Diary of Mrs. "H.J.B.," February 9, 1865
Mrs. “H.J.B.” was a middle aged woman from the state of Georgia who moved north to stay with her sister-in-law in Orangeburg, South Carolina, in hopes of avoiding Sherman’s army. Eventually, though, Sherman came to Orangeburg, South Carolina, where Mrs. “H.J.B.” stayed. Mrs. “H.J.B.’s” brother, who owned the home where she stayed, was a surgeon for the Confederate Army. Mrs. “H.J.B.” went to get a guard to protect her sister-in-law’s house after General Sherman’s troops, of the Union Army, arrived. When asked if she was the wife of a Confederate soldier, by Sherman himself, she said yes, and that she felt “glory in the thought.” In another question, she also praised Confederate General Joseph Johnston. Although a refugee, and on the run from the destruction of Sherman’s army, Mrs. “H.J.B.” did not back down once in her discussion with Sherman. Mrs. “H.J.B” spoke with pride and loyalty when she discussed her Confederate connections. Even if on the run, Mrs. “H.J.B.” did not let Sherman’s destruction destroy her Confederate loyalties. The main image is of a city ruined in South Carolina.
As I made my way to the fireplace my attention was attracted to one of the officers who sat in the corner with a map open on his knee. From the pictures I had from time to time seen of him I knew at once that this was General Sherman.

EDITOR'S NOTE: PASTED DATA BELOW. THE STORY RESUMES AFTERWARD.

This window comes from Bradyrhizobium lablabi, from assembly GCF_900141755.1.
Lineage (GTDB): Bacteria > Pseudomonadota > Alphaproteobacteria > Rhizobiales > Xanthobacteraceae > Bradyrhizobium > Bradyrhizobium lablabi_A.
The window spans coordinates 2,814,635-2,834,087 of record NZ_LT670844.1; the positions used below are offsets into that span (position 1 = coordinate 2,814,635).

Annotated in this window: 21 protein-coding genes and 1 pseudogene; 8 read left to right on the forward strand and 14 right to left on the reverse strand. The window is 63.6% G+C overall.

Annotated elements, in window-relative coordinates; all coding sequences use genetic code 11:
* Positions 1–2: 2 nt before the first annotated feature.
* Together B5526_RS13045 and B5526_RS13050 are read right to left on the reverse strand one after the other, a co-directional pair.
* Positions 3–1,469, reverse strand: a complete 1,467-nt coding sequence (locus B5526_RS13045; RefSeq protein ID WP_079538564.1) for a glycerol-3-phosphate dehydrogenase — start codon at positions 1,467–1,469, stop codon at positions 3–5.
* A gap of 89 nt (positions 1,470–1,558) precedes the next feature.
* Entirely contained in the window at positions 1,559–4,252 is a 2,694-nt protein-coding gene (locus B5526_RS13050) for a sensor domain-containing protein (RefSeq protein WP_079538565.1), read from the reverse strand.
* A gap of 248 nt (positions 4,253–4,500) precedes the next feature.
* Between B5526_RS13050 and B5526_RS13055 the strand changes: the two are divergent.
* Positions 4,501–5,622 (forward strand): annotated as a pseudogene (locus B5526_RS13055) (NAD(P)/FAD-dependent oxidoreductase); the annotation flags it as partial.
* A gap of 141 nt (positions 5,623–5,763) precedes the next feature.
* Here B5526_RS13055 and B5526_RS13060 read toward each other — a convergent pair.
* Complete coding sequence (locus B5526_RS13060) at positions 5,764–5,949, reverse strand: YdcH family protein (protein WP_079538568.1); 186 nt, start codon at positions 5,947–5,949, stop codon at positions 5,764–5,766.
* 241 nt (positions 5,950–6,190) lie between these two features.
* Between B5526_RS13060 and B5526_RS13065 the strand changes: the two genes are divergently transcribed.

I determined to feign ignorance so long as I could. The map proved to be a complete diagram of all the farms, roads and rivers in Orangeburg County. As I advanced towards him he raised his head abruptly:
“Whose farm is this, madam?”
“Dr. S’s. sir,” I replied.
Another officer, whom I afterwards learned was General Howard, standing near, questioned me at this point:
“Is he a Mason?”
“He is, sir,” I answered again.
“I want nothing but the truth, remember,” said Sherman again as abruptly and as offensively as before.
“Unlike yourself,” I answered hotly, “I am incapable of anything else, sir.”
A slight flush of annoyance gathered upon his face for a moment, but in the same brusque, methodical manner he went on with the questioning:
“Is Dr. S. in the rebel army?”
“He is a surgeon, sir, in the Confederate service.”
“In what command is he at present?”
“He is a member of a regiment that owns that glorious old hero, Joseph E. Johnston, as their commander-in-chief.”
“There is no need for such answers as these, le me assure you madame,” he said, for the moment losing control of himself. “Pray remember monosyllables are preferable, where there is no necessity for elaborate words.”
I bowed half mockingly.
“Are you a rebel soldier’s wife, madame?” he questioned again.
“I am the wife of a Confederate soldier, and glory in the thought” -the last words being rolled out with volume and an intensity that surprised even myself.
At this moment the book was shut up in a vicious snap, and the back of the hero of the “March to the Sea” was politely turned up me . . . . Sherman said sharply:
“I don’t think your presence is further needed here, madame. You may retire,” and putting on his hat he himself walked towards the door.
“Thank you, kindly, for the permission,” I said, with broad sarcasm, as he passed me.
A moment later the door closed upon his retreating form, and that was the first and the last time my eyes ever rested upon Gen. William Tecumseh Sherman.
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